UK to criminalise deliberate
copying of design


Radice stool by Industrial Facility for Mattiazzi

News: the deliberate copying of a design is set to become a criminal offence in the UK, in line with the law on breaching copyright and trademarks.

The change, announced this week by the Intellectual Property Office, is intended to simplify and shorten the legal process surrounding design right disputes by moving them from the UK's civil courts to its criminal courts.

Design right provides automatic protection for the three-dimensional shape of an unregistered design – although not its two-dimensional aspects, such as surface patterns – and lasts a maximum of 15 years.

The trade organisation Anti-Copying in Design (ACID) welcomed the government's decision, but said there was still "a long way to go".

"It's great that the government has taken a first step to protect designers from those who copy their designs, but there is still a long way to go to ensure we receive the same protection as musicians or filmmakers," said ACID chief executive Dids Macdonald.

In a column today, Design Week editor Angus Montgomery agreed that the UK's current intellectual property system leaves designers in danger of being unprotected.

"[D]esign right itself is a seemingly marginal protection. Yes, it covers unregistered designs, but only 3D designs (products and furniture but not graphics or illustrations) and is only effective in the UK," he said.

"So while creating a new crime doubtless sends out the right  message – and hopefully makes serial copiers less likely to offend in future – the practical effect would seem to be minimal."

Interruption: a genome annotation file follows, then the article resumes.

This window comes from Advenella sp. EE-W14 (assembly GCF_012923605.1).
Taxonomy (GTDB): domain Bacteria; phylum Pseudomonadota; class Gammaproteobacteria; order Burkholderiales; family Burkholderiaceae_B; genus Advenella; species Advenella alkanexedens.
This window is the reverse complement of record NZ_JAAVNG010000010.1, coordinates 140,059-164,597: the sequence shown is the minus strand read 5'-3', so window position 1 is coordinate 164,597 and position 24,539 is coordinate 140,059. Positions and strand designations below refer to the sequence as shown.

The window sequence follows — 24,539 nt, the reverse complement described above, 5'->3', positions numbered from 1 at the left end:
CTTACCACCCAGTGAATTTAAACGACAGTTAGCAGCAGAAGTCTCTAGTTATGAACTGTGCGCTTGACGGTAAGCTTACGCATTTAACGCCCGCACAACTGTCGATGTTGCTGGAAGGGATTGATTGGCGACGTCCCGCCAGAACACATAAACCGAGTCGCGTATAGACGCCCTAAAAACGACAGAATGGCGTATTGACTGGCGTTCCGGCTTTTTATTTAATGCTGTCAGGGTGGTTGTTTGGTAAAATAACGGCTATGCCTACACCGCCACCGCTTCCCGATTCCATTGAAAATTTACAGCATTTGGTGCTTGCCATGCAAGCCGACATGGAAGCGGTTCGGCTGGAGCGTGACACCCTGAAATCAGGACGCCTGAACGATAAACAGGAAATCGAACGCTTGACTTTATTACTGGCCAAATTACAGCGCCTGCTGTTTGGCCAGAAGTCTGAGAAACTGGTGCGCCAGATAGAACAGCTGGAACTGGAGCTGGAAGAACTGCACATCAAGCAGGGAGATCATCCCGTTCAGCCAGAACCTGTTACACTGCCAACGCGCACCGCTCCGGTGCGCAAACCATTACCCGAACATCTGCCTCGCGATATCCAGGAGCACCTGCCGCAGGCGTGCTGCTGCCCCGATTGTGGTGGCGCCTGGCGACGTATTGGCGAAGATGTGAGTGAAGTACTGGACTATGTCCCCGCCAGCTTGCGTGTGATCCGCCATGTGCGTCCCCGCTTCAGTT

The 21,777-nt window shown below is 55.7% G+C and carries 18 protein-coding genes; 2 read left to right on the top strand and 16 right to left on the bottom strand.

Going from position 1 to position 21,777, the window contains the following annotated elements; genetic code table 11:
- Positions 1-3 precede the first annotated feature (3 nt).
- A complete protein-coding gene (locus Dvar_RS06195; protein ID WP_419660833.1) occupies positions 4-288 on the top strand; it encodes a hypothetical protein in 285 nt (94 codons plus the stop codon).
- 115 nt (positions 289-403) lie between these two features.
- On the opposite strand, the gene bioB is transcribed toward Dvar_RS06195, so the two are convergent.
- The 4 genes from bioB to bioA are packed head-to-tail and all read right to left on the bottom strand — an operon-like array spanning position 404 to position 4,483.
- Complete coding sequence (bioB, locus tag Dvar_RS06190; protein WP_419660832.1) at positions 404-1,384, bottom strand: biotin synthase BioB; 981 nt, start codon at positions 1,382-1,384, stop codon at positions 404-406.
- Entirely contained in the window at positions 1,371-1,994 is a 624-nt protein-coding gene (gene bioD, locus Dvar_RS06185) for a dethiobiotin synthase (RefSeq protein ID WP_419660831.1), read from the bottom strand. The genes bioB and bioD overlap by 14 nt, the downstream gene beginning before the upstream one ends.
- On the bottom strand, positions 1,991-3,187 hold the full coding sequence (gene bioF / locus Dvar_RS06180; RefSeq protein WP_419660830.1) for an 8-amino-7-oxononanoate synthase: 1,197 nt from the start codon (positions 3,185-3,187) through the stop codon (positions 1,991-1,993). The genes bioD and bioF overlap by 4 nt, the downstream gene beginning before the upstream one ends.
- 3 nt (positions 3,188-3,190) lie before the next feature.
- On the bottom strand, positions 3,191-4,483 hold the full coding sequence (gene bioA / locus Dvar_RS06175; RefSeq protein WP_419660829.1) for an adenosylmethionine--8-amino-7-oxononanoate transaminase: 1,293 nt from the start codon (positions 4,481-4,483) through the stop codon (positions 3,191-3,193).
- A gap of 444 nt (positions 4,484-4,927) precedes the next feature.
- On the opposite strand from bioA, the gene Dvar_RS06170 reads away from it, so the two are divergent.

The government is also introducing changes to ownership so that a commissioned design is now owned by the designer, not the commissioner, as it had previously. The proposed changes can be read in full here.

Today's announcement follows the government's recent decision to extend copyright protection on industrial design from 25 years to the length of the author's life plus 70 years – see all news about copying.

In Milan last month, designers including Marcel Wanders and Tom Dixon told Dezeen in a movie (below) how they are responding to the phenomenon of copying. "It’s become an increasingly big problem for us," said Dixon. "People can steal ideas and produce them almost faster than we can now."

However, in a recent opinion column for Dezeen, architect Sam Jacob argued that the extension of the copyright term for design would "protect existing interests instead of promoting innovation".

Photograph shows Radice stool by Industrial Facility for Mattiazzi.

  • Crack

    *cough* Fosters…

  • Really?

    Have to agree with Sam Jacob on this one, “protect existing interests instead of promoting innovation”.

    What does this mean for open source design and 3D printing etc?

    • Graham Barker copywriter – Leeds & Manchester

      What’s wrong with protecting existing interests? Without protection, there would be no existing interests.

  • dromberg

    The problem really lies in the term “deliberate”. Very hard to prove in my opinion.

    And as I pointed out in another comment (about the Foster coffee-table): accidental copies of existing designs happen all the time. You really can’t check 100% securely for existing designs as there are far to many. I don’t want this to become the first step into criminalising designers who, without malicious intend, “had an idea the second time”.